Note: I have written another sample application which does not use WCF (and also shows how to integrate easily with the EWS Managed API). This sample is available here: http://blogs.msdn.com/b/emeamsgdev/archive/2012/12/20/ews-push-notification-sample.aspx
I had a case where a customer was having an issue with push notifications in an application, in that after a period of time the notifications stopped. When I looked for an example push notification application for testing, I could not find any standalone applications – the current MSDN example requires IIS.
So, I wrote a standalone application demonstrating how push notifications can be implemented in a standalone application, which enabled me to effectively troubleshoot the customer’s problem. The underlying problem was that under certain circumstances (e.g. application pool recycling) a subscription will be reset. Any subscribed application needs to monitor for this eventuality and simply resubscribe if this happens.
The project is hosted at CodePlex: http://ewspushnotification.codeplex.com/
The solution consists of two projects, EWSPushListener and EWSPushTest.
This is a class library that implements the actual listener. Once subscribed, notifications are collected and an event raised with the owning application (in this case EWSPushTest).
This library is not particularly complete, but shows how events can be handled. I originally wanted to raise events with EWS Managed API objects, unfortunately this is not possible as the necessary classes cannot be inherited or overridden. I therefore created new classes with equivalent structure to the managed API which makes handling them much easier.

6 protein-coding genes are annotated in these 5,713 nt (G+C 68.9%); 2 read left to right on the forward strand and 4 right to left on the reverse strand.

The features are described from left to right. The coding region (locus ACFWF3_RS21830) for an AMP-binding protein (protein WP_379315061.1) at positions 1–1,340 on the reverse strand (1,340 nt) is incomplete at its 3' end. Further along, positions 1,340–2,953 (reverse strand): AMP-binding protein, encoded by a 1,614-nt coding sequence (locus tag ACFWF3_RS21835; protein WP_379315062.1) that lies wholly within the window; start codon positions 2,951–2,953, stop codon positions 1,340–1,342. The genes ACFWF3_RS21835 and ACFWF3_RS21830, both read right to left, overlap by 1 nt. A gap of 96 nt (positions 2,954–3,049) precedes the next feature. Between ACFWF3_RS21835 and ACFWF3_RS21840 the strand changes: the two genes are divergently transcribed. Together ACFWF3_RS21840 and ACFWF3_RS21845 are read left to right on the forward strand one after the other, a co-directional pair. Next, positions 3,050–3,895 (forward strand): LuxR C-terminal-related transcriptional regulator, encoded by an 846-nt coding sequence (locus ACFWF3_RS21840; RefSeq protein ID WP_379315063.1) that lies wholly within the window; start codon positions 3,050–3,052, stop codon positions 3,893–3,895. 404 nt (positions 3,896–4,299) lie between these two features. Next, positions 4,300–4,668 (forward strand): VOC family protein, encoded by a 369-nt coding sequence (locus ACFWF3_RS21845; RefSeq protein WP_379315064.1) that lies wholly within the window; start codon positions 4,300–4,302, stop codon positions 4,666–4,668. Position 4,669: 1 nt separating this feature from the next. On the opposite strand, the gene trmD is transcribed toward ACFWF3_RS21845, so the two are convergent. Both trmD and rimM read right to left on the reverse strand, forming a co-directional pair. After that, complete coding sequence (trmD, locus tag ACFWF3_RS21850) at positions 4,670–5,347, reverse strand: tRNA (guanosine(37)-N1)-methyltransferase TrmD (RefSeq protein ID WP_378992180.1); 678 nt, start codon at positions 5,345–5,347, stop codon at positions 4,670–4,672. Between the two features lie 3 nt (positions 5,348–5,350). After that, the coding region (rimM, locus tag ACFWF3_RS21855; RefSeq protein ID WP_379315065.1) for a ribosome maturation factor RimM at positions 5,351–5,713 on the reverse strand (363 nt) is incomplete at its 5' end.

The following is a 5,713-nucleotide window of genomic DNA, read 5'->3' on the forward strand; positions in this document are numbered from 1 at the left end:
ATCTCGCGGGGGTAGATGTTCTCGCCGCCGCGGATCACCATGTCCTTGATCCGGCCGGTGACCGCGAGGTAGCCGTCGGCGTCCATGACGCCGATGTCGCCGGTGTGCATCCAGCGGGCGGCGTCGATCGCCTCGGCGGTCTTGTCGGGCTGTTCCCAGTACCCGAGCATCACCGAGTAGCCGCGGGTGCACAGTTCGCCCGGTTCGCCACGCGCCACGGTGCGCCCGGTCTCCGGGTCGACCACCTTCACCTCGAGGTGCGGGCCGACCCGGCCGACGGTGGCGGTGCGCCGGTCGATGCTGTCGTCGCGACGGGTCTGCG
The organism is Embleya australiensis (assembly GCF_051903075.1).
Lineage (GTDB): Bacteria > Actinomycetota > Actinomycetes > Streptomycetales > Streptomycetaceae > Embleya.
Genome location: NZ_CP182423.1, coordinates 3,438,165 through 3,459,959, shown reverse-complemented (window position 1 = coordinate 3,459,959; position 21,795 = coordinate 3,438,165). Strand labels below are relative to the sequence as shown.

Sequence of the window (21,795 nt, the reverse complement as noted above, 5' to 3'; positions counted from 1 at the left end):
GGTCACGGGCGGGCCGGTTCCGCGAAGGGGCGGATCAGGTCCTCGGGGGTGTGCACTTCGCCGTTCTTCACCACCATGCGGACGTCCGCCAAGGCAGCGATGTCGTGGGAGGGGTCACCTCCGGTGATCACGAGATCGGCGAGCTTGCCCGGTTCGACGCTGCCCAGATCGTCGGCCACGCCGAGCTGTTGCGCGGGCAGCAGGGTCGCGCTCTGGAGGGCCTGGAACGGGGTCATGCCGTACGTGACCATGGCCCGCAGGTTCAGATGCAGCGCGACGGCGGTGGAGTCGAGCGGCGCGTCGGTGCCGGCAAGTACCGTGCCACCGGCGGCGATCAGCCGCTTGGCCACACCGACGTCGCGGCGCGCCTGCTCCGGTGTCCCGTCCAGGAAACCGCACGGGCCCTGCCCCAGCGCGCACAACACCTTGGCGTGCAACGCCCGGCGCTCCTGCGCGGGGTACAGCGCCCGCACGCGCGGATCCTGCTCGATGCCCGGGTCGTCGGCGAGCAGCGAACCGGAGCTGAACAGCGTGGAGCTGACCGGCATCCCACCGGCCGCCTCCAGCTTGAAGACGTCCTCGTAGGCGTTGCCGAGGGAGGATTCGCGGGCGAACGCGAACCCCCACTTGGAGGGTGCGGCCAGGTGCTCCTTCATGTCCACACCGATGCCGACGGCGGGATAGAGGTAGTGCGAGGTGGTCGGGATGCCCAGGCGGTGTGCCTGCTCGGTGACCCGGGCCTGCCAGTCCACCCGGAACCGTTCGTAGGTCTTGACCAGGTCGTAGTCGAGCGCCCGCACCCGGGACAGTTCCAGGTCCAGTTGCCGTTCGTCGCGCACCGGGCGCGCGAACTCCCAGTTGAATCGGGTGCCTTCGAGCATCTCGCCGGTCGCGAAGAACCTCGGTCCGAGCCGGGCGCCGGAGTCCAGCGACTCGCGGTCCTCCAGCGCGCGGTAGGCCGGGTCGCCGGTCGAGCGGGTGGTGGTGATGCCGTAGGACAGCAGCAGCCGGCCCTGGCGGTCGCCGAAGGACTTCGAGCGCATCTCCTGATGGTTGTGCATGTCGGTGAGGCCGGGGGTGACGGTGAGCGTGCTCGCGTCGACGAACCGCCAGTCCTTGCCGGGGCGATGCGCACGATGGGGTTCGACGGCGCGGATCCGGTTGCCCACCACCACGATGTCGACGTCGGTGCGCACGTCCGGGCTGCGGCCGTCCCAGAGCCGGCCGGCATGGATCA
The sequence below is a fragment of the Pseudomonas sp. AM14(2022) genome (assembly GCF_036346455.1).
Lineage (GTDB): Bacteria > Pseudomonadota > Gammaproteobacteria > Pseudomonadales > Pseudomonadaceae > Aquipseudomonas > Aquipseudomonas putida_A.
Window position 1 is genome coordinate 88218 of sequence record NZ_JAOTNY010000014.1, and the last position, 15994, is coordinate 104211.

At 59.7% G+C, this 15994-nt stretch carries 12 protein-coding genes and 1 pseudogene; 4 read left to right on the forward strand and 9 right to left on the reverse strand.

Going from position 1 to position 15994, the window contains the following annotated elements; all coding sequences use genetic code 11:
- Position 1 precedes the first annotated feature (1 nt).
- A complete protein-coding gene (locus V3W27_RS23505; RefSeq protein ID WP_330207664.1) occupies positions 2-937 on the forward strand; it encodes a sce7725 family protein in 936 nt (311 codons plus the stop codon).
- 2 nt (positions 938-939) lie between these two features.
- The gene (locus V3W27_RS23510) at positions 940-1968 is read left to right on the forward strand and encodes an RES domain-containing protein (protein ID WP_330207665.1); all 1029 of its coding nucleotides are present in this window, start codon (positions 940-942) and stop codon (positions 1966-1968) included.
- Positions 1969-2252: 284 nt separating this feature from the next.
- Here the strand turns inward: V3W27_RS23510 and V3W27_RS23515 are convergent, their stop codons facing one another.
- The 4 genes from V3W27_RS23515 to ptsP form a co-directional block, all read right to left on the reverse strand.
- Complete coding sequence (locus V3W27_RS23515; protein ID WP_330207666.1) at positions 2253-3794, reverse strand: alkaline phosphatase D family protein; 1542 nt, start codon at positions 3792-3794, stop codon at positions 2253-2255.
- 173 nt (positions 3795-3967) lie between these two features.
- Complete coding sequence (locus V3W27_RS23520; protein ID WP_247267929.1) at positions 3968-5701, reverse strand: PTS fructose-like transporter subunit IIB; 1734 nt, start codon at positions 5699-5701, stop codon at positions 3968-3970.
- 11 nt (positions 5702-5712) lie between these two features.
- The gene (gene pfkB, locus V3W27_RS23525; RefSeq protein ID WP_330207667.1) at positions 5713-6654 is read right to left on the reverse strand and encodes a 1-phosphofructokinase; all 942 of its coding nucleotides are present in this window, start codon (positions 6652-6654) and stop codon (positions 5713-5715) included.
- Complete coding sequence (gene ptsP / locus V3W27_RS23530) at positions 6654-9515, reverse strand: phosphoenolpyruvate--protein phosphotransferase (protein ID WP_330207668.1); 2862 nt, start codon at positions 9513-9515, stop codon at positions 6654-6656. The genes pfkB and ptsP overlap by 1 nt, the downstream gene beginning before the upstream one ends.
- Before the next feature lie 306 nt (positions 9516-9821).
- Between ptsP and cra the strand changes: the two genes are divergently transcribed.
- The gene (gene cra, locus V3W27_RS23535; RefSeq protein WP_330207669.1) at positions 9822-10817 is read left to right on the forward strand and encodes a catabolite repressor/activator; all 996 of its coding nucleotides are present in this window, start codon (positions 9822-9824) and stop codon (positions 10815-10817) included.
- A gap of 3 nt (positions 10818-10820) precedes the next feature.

This is the main application. It shows how the listener should be initialised (which occurs as soon as the program is run) and also how to subscribe to events. The application uses Autodiscover to determine the correct EWS URL, and also looks up the current user details in AD if necessary (this is the default). The application subscribes to events from the given user’s calendar folder, so to test it simply set it running then create or modify appointments. Any received events are logged to main window.
The code shows how the subscription can be monitored to ensure it is still active. EWS will send a status message once per minute, and this can be used as a heartbeat to ensure everything is running smoothly. The application uses a timer to ensure that a status message has been received recently – if it hasn’t, after a specific period the subscription will be reset. The last watermark is used when re-subscribing so that no events are lost.